How are aroras created? Which molecules contribute to it? What are the colors and wavelengths? What does G4 mean in this context?

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Auroras, also known as the Northern and Southern Lights, are natural light displays predominantly seen in high-latitude regions around the Arctic and Antarctic. They are created through a complex interaction between the solar wind and Earth's magnetic field and atmosphere.

Creation of Auroras

  1. Solar Wind Interaction: The process begins with the solar wind, a continuous stream of charged particles (mainly electrons and protons) emitted by the sun. When these particles reach Earth, they interact with its magnetic field, which channels them towards the polar regions.
  2. Magnetic Field and Atmosphere: As these charged particles enter the Earth's atmosphere, they collide with gas molecules, primarily in the ionosphere, which is located about 100-600 km above the Earth's surface. These collisions transfer energy to the gas molecules, exciting their electrons to higher energy states.
  3. Photon Emission: The excited electrons eventually return to their original, lower energy states, releasing the absorbed energy in the form of photons (light). The specific wavelengths (and thus colors) of the emitted light depend on the type of gas molecule and the energy levels involved in the transition.

Contributing Molecules and Colors

Different gases in the Earth's atmosphere contribute to the various colors observed in auroras:
  1. Oxygen:
    • Green: The most common auroral color, green light, is emitted by oxygen atoms at altitudes of around 100 km. This light has a wavelength of approximately 557.7 nm.
    • Red: At higher altitudes (above 200 km), oxygen can also emit red light with wavelengths of 630 nm and 658 nm. These emissions occur due to longer-lived excited states of oxygen atoms.
  2. Nitrogen:
    • Purple/Violet: Nitrogen molecules, particularly ionized nitrogen (N2+), emit purple or violet light at wavelengths around 427.8 nm. This occurs at higher altitudes (above 400 km) where oxygen is less prevalent.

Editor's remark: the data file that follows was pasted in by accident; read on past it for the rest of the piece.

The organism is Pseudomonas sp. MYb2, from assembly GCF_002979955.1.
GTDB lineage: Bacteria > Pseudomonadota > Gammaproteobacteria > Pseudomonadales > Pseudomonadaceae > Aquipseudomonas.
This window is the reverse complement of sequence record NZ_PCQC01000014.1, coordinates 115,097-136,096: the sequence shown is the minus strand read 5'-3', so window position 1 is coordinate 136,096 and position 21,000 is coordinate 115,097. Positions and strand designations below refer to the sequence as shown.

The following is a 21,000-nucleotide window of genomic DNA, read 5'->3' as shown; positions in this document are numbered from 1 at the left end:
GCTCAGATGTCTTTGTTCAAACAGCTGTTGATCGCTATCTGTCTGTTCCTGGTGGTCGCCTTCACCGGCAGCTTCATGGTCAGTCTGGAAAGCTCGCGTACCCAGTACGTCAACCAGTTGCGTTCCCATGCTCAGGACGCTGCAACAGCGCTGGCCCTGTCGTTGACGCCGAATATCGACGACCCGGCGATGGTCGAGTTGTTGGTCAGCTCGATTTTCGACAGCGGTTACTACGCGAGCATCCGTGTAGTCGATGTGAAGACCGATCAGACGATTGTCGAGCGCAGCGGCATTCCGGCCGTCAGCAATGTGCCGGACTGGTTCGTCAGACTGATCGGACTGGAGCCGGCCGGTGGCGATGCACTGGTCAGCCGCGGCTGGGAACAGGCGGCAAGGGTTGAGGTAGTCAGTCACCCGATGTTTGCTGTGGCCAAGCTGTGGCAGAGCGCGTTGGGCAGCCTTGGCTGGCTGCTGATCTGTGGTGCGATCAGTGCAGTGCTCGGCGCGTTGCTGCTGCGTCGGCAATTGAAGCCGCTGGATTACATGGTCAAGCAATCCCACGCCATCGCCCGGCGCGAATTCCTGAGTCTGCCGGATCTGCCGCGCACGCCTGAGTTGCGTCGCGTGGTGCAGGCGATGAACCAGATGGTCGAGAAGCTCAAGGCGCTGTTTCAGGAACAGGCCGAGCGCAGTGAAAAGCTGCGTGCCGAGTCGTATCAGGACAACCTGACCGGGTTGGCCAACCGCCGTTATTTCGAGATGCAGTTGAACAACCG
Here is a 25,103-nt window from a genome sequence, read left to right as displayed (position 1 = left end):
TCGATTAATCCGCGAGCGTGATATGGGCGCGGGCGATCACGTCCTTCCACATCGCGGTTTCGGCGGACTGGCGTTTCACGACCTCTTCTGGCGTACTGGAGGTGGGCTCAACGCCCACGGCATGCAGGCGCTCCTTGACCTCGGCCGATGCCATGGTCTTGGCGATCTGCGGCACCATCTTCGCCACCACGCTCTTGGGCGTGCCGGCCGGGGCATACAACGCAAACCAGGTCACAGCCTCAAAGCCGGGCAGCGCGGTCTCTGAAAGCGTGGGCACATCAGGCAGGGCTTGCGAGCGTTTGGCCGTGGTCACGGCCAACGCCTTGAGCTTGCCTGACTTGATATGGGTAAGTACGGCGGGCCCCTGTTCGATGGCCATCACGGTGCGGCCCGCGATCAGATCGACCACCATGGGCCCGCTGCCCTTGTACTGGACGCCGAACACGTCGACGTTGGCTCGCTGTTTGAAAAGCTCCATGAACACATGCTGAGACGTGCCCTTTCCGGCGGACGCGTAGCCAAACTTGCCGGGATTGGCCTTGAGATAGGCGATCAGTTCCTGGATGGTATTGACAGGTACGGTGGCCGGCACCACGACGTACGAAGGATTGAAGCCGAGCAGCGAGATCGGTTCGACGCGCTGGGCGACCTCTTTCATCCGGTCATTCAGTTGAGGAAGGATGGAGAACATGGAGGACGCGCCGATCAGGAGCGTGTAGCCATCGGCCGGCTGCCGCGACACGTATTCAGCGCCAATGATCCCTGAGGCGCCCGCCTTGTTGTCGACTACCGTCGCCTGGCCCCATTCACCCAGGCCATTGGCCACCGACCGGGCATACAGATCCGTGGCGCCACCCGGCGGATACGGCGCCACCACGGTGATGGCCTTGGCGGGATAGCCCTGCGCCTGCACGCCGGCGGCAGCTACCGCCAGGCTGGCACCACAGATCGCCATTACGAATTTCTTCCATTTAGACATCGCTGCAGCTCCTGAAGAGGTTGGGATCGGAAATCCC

• Blue: Excited nitrogen molecules can also emit blue light when they return to a more stable energy state. This typically happens at altitudes between 100-300 km.
  3. Other Colors:
    • Yellow-Green: A mix of emissions from oxygen and nitrogen can produce a yellow-green color.
    • Pink/Orange: When red light from nitrogen overlaps with blue light, it can create pink or orange hues.

G4 Context

In the context of auroras, "G4" refers to a geomagnetic storm classification. The National Oceanic and Atmospheric Administration (NOAA) uses a scale from G1 (minor) to G5 (extreme) to categorize the intensity of geomagnetic storms. A G4 storm is classified as "severe" and can significantly enhance auroral activity, making the lights visible at much lower latitudes than usual. During such storms, the increased influx of charged particles can lead to more intense and widespread auroral displays. In summary, auroras are created by the interaction of solar wind particles with Earth's magnetic field and atmosphere, leading to the excitation and subsequent photon emission from oxygen and nitrogen molecules. The colors and wavelengths of the auroras depend on the type of gas and the altitude at which the interactions occur. The term "G4" indicates a severe geomagnetic storm, which can amplify auroral activity.
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